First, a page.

New Zealand’s game developers earned $99.87M in the financial year ending 31 March 2017 according to an independent survey of New Zealand Game Developers Association studios. That’s a significant growth of 12% in the last year, up from to $88.9m in the 2016 financial year.
“$100m is a great milestone to hit but our real goal is to grow a billion-dollar industry in New Zealand within ten years,” says New Zealand Game Developers Association Chairperson James Everett. “With some coordinated support to maximise our export potential, that’s achievable. Finland’s game industry earned over $4 billion last year, for example.”
“Game Development is a mix of two of New Zealand’s strongest sectors, creative and hi-tech. In a global digital market, New Zealand creators have the same opportunity as anyone else to compete and succeed.”
The industry will celebrate later this week at the NZ Game Developers Conference held at AUT University on Thursday and Friday, with over 450 people, myself included, expected to attend.
“Much of our success to date comes from creating our own original creative IP and self-publishing it. While this cuts out the middlemen, it also means we must fund our own growth.”
55% of New Zealand’s studios describe themselves as independent self-publishers, 14% focus on contract work and outsourcing, while 28% mix contracting with developing their own original IP. Developing and publishing original game IP seems to be the most successful business strategy, with 65% of studios’ revenue coming from direct sales and 14% from selling advertising in those games. Contract work accounted for only 12% of revenues.
The industry’s already-strong export intensity increased further this year with 97% of revenue now coming from offshore, up from 93% last year. Hit New Zealand-made game Path of Exile, from Grinding Gear Games, was recently launched in China by Tencent, the world’s largest games publisher. Tencent have also invested in Dunedin-based studio Rocketwerkz, founded by successful game designer Dean Hall. Indie games Grabity and Sky Noon have been selected to showcase at the influential PAX Australia Expo in Melbourne in October this year.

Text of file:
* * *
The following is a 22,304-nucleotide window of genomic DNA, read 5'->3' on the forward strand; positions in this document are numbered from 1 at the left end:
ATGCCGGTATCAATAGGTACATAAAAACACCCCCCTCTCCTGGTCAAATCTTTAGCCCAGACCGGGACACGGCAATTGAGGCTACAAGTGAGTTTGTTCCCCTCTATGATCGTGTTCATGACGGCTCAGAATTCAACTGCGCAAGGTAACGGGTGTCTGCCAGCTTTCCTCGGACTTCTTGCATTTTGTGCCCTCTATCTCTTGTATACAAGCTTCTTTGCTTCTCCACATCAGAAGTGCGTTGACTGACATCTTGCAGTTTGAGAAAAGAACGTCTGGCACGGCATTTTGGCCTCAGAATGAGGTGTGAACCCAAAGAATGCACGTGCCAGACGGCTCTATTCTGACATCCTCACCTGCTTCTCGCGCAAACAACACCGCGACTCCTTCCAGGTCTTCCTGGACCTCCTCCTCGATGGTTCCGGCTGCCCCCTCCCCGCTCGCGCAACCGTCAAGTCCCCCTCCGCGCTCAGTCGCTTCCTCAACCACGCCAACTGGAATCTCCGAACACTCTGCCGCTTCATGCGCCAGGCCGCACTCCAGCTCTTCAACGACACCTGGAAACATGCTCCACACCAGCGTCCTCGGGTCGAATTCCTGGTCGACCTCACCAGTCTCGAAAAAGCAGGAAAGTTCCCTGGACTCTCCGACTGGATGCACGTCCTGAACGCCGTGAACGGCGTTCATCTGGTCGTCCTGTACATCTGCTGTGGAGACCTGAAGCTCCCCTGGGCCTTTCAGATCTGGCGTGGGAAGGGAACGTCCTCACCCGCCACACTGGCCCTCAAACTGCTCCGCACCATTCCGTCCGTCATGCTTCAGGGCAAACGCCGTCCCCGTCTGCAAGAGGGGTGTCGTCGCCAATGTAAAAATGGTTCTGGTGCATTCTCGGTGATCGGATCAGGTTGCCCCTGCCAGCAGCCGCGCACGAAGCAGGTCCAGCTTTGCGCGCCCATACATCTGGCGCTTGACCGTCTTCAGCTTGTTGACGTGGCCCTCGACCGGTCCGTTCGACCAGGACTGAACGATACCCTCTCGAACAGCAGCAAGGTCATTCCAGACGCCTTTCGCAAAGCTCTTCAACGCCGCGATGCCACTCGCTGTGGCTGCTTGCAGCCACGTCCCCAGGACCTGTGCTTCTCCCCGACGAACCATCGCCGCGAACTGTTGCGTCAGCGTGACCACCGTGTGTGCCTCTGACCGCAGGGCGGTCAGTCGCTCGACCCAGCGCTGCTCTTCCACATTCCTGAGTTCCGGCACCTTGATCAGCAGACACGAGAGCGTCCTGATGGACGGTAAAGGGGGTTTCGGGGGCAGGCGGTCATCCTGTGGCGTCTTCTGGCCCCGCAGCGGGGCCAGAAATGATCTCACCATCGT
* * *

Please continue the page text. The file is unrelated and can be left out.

As of March 2017 there were 500 professional game developers employed by studios in New Zealand, working in a mix of creative and technical roles. 29% of employees are programmers, 28% are artists, 18% are in marketing or management, 9% are game designers, 7% work in quality assurance and 6% are producers. Future job growth looks positive with the studios expecting to employ another 93 people in the coming year and the Association’s job board has been busy with 58 job vacancies published in the last year.
However, 42% of studios felt that skills shortages were constraining the growth of their business. Other barriers to growth were difficulties attracting early stage funding, attracting expansion capital, developing business capability and increasing employee diversity. Similar to the ICT sector, 17% of employees in the game development industry are female.
“At the moment, R&D funding is the most pressing need facing the sector. It’s what is needed to develop more original creative IP for export. Currently there’s a lack of coordination with the rest of New Zealand’s screen sector which can lead to missed opportunities too,” says Everett.
The data comes from a survey of 29 New Zealand Game Developers Association studio members conducted by independent researchers Tim Thorpe Consulting Limited.
The New Zealand Game Developers Conference will be held this Thursday and Friday at AUT University.